In This Article
Towards the end of November, I finally succumbed to the fact that it’s no longer sockless loafers season. The only shoes that will truly keep my feet warm are boots. The trouble with boots is finding a pair that really speaks to me the same way as a playful Mary Jane flat or dapper caged sandal does. To feel confident in your boots is to find the one that represents you or adds some umph to your outfit, and isn't just worn out of necessity.
On top of the struggle of styling boots, buying boots always feels like an investment of space in your closet, and, of course, money. It feels like such a commitment because boots should really last you year after year as a cold weather footwear powerhouse, worn day after day. But! After hours and hours and many days of hunting, I think I can finally say I’ve become excited about the boots available for our winterwear. I must preface that these are mainly “fashion” boots, so most are not meant for snow per se (that’s a whole other round up!).
Some tips to start:
- When investing in a boot, go for a classic style. If you’ve seen the same style return from a brand year after year, you know they’re heritage and will stand the test of time.
- When shopping sale. know your brands: Some of my favorite high-quality boot brands are pricey but go on sale! Now is the time to get your deal.
- If you want to go designer but don’t have the budget. Consider pre-owned footwear. Peep places such as The RealReal and Vestiaire Collective. You can find some previously loved styles for good prices. Just make sure you see a photo of the soles.
- For unworn designer shoes, don’t sleep on Gilt, The Outnet, and Yoox.
To make it easy for you to shop, I’ve put together some styles and extra tips, broken down by price point so we can get excited about winter footwear together.
Under $100 doesn’t need to mean boots of low-quality materials that will only fit for a few wears. I’ve found ones I think will stand up to my daily Central Park commute test. Yoox is a wonderful place to shop for quality footwear. A lot of it is discounted or past-season styles, which works well here because ultimately, we’re trying to find boots that don't have a style expiration. I also love Garmentory, which sells cool, smaller brands that not everyone else will have. Mango and Urban Outfitters have both proven to make some of my favorite footwear that have lasted me years (like these creamy pebbled leather-effect boots from Mango and these great tall going-out boots from UO).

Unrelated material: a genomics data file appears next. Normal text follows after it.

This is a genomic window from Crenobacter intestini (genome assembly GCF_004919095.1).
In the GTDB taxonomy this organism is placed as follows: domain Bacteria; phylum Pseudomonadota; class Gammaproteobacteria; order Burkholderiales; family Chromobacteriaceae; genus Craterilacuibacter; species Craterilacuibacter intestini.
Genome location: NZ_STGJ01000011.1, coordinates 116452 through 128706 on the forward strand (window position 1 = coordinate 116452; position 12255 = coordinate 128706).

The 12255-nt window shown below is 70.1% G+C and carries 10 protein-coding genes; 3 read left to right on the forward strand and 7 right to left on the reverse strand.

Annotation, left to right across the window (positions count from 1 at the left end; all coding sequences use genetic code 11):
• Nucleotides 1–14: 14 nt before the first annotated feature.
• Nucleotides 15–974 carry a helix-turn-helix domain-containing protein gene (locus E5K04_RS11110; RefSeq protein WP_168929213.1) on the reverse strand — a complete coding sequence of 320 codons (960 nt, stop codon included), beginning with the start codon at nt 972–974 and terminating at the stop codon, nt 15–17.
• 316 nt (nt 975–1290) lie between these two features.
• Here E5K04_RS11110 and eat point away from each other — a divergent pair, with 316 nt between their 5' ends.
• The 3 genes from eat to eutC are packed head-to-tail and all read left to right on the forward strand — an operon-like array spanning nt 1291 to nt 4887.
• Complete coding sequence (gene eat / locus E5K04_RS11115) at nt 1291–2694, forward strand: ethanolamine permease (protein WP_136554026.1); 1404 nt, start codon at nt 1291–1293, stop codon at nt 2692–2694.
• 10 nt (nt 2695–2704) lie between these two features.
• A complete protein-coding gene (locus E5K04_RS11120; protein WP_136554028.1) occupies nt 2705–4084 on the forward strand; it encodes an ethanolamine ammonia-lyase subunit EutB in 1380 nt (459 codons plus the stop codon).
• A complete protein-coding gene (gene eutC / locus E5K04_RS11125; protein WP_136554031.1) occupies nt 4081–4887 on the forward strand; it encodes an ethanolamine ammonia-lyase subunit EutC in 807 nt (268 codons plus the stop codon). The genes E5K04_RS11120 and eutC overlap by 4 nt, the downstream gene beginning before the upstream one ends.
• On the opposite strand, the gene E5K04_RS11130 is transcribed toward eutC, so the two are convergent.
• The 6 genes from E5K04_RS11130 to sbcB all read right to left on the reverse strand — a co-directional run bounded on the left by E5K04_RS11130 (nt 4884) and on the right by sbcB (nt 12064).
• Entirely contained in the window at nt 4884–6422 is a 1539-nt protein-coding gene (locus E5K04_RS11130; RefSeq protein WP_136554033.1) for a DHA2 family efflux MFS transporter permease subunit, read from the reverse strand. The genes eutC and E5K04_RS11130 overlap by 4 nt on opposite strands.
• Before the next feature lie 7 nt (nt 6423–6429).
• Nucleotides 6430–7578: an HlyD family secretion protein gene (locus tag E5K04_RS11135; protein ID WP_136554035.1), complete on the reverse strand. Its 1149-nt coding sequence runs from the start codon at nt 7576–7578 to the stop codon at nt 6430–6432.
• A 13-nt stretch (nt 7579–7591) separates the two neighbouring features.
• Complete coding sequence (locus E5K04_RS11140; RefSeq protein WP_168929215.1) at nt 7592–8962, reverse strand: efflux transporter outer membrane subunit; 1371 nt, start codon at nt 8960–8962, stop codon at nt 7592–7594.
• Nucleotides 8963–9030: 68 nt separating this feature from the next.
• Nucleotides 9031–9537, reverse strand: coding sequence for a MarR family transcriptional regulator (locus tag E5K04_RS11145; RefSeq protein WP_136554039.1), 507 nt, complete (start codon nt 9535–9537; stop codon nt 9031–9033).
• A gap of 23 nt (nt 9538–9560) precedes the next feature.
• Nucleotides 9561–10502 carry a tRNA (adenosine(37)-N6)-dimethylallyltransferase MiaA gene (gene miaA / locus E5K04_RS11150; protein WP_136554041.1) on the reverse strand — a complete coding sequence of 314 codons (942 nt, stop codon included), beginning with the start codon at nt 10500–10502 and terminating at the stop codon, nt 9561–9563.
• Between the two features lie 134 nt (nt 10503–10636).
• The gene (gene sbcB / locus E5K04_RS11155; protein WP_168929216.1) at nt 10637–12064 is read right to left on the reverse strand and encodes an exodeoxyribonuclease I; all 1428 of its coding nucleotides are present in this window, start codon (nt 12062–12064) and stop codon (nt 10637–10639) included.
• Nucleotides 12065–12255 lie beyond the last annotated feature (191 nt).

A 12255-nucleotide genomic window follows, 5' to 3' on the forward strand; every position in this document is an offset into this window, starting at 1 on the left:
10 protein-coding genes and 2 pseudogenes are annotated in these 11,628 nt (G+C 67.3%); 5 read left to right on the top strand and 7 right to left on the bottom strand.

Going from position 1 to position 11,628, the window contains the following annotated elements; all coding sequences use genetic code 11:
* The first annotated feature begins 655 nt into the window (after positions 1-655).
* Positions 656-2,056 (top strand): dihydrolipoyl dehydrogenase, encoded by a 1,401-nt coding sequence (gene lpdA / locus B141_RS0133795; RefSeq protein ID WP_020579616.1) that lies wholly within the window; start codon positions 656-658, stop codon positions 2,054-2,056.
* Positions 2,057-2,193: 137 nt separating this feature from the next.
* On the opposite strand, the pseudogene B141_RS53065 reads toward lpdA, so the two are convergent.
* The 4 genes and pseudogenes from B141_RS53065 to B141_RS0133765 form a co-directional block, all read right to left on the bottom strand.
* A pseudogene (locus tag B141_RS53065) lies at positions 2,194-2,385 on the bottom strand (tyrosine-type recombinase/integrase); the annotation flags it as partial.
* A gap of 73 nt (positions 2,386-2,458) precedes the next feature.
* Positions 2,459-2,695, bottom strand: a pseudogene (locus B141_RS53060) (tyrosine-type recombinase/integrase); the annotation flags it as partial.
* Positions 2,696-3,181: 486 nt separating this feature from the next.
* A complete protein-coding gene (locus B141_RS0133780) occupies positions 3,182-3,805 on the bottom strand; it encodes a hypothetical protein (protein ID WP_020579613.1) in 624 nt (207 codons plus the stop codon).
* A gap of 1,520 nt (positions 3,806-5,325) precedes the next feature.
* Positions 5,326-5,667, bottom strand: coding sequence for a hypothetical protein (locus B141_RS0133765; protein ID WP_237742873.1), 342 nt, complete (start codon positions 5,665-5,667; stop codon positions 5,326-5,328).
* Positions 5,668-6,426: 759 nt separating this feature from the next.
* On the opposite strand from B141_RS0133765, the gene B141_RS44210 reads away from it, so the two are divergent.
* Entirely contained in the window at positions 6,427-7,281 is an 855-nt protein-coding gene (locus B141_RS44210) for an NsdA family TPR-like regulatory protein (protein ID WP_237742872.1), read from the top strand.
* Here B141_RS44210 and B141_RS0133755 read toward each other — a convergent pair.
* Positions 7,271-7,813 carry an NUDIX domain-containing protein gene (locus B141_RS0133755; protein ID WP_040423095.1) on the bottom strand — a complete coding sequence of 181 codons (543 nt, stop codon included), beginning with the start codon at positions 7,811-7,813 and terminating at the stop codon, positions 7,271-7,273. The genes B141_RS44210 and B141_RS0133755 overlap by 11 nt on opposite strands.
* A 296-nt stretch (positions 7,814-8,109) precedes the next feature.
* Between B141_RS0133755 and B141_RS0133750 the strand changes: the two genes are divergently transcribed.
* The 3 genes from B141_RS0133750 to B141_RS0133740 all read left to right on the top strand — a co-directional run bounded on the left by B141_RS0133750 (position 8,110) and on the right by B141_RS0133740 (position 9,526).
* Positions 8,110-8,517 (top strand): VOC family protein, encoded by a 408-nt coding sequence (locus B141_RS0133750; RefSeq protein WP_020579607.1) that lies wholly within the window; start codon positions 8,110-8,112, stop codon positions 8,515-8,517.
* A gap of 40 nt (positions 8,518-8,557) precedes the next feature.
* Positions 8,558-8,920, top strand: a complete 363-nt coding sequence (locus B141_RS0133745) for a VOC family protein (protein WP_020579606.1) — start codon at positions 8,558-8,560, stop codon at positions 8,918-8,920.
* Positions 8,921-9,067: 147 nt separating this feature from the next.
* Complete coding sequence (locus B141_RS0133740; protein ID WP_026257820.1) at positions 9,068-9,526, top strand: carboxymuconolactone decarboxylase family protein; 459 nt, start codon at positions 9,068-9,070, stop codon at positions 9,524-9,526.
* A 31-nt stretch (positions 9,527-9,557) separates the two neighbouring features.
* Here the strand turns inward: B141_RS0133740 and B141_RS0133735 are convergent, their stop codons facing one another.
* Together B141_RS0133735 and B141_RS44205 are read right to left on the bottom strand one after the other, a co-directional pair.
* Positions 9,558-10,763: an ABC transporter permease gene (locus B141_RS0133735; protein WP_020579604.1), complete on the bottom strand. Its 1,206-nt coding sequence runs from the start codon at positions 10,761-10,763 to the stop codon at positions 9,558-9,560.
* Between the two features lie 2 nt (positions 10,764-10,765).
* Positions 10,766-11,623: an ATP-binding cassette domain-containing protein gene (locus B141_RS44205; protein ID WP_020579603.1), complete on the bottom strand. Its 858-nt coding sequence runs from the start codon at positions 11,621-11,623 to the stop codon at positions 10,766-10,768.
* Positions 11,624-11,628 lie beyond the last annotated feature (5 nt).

Under $200 is really a sweet spot for super classic ankle boots. I love & Other Stories’ options for lace-up and Chelsea boots. I also like to look at Free People, Anthropologie, and Lisa Says Gah for boots that skew a little more fashion in terms of color and stye from both in-house and outside brands. I must mention Clark's Wallabee style, which are such iconic boots that you can wear with jeans or trousers, be comfortable, and look incredibly classically cool. If you're into classic heritage brands, Ariat makes a variety of great western boots in various colors and styles under $200. Etsy is also a great option for small sellers. It’s easiest to shop if you have a specific style in mind, which is how I found a pair of Chelsea boots I love for day-to-day wear.
Under $300 opens up a world of tall boots. Camper and Vagabond are both favorite shoe brands that offer boots under $300 (some even under $200). Both make shoes that are cool, but also very walkable.
Keep an eye out for sales. I love the very useful boots from Diemme, on sale at SSENSE right now. The brand Wal & Pai—an LA-based very high-quality footwear brand—can be expensive, but many styles are currently on sale. Gilt and The Outnet are good places for designer boots at this price point.
At under $400 it gets a bit too easy to shop—the options are endless. When going for something at this investment price, I like to think about styles that are not trendy, but rather super-timeless. Think about ones you have loved for years, or that you can see yourself styling well into the future. A great example for me personally is this style from Free People I'm eyeing (in case anyone I know is reading this and wants to get them for me). I think they are the absolute perfect classic silhouette with a slight western touch that will make them still fun to style.
For some experience with quality brands: I've found that Aeydē and Wandler boots are incredibly well-made, very sleek, and timeless. Spending money on a boot means investing in the next few years, so pick a classic style you really love.